Zero Dark Thirty (2012) - Can't Stop the Movies
Can't Stop the Movies
12Jan/130

Zero Dark Thirty (2012)

1Andrew LIKE BannerFor the next few minutes, try to forget everything you've heard about Zero Dark Thirty and instead focus on the film grammar on display.

We're plunged into total darkness.  In the background we hear screams, 911 calls going out by desperate people who can't be calmed, debris falling from the sky - by any rational measure it seems like the world is ending and we aren't around to bear witness to it.  Truth be told, for the average member of the audience this is going to be the case.  We only saw the same few images repeatedly, no sense in repeating what's already been drilled into our heads.

Then we finally see some signs of human movement.  A series of cloaked figures enter the room following a man who doesn't look like a Afghan or Iraqi citizen, but like a friend of mine.  He's bearded, heavyset, looks like he'd have a great smile if his role in this was to smile instead of torture.  He gets to work on the detainee who looks more like the enemy, and the prisoner starts to cry.  A cloth is held over the prisoners mouth while a jug filled with water is poured down his throat.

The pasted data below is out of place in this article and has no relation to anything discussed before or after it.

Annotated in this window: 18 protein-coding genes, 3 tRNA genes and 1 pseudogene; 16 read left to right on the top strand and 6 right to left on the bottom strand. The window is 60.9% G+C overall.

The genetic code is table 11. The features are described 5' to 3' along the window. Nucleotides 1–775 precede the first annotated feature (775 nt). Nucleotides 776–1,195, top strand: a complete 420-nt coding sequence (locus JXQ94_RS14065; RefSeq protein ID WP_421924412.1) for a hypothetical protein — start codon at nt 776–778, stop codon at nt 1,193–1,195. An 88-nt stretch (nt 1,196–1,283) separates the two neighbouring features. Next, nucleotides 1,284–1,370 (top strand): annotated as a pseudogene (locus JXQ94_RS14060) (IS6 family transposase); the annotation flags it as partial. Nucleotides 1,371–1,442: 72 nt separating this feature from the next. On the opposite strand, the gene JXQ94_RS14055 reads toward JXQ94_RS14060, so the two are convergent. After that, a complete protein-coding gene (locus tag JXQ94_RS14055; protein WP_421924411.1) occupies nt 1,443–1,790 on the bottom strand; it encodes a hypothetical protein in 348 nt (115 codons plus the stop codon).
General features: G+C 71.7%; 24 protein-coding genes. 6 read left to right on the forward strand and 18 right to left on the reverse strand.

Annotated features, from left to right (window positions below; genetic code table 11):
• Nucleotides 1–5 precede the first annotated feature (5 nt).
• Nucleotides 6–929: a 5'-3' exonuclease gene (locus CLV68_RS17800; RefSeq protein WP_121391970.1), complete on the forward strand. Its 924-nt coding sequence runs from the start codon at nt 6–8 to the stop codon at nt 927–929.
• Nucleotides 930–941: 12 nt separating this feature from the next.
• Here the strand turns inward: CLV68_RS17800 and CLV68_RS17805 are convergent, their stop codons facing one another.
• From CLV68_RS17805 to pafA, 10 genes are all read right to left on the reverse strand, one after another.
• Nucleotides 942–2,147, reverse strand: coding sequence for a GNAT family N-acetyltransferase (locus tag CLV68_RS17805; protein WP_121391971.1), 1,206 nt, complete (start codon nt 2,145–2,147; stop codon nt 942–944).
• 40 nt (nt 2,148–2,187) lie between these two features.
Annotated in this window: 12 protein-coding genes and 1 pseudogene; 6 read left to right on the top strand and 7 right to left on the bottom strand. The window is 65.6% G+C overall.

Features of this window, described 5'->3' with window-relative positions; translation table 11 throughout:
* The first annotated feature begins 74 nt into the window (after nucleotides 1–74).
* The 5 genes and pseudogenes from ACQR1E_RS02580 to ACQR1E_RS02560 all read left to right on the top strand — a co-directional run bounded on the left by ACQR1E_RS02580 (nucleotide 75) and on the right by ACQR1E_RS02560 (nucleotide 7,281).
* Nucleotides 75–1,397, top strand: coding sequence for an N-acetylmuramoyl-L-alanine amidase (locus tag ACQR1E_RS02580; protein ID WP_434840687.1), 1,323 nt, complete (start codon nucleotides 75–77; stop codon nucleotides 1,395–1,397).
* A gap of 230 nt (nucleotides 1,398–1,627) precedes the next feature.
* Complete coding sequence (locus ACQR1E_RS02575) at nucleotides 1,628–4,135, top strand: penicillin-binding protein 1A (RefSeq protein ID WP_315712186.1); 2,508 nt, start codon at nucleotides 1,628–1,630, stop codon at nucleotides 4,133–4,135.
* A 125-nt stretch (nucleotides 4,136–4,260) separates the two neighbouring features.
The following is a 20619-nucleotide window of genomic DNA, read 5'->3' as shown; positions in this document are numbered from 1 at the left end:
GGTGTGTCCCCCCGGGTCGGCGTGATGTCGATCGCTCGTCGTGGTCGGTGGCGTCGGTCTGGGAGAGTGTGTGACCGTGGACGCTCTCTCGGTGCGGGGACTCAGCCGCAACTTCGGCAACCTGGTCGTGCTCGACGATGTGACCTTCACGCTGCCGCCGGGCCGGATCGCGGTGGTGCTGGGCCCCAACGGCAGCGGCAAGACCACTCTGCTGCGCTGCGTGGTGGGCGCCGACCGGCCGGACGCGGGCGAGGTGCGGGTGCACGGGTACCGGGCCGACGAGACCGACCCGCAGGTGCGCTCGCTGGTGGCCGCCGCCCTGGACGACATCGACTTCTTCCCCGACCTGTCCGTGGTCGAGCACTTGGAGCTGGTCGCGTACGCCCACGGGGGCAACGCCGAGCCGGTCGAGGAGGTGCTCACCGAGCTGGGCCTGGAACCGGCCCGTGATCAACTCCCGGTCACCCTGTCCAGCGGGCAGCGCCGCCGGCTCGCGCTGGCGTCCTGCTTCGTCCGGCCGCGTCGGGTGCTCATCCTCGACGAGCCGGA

We have to rely on our memories to tell us who the good and bad guys are supposed to be in this conflict.  Because right now, it looks an awful lot like a schoolyard bully dressing himself up like the weaker players just to make a point.  "You want to play this game, we'll play it better than you and deeper."

One intriguing idea throughout the film is that whenever America binds together to destroy an enemy it easily assumes the most visually recognizable aspects of the opponent.

One intriguing idea throughout the film is that whenever America binds together to destroy an enemy it easily assumes the most visually recognizable aspects of the opponent.

Kathryn Bigelow is the master of reversing commonly accepted imagery and putting a new spin on it.  Since she started off with the brilliant vampire film Near Dark, which is about as explicit about gender as it is trans-mutative, and has done the same with action movies and war films.  After The Hurt Locker it seemed like she'd be the obvious choice directing a film about the investigation behind the whereabouts and hunting of Osama Bin Laden.  This is correct, but also results in a curiously safer film than I would have imagined in someone else's hands.

This is because half of Bigelow's job was already done for her by history.  The images of the humiliation and torture against the prisoners of Abu Ghraib already showed how we were willing to pervert the image of terrorist garb even further.  How else are we to show how ashamed we are at our own repellant history than to turn a suspected terrorist into a mock leader of the Ku Klux Klan?  As intense the scenes of torture and interrogation are in Zero Dark Thirty, they aren't outdone by what we know has happened in our recent past.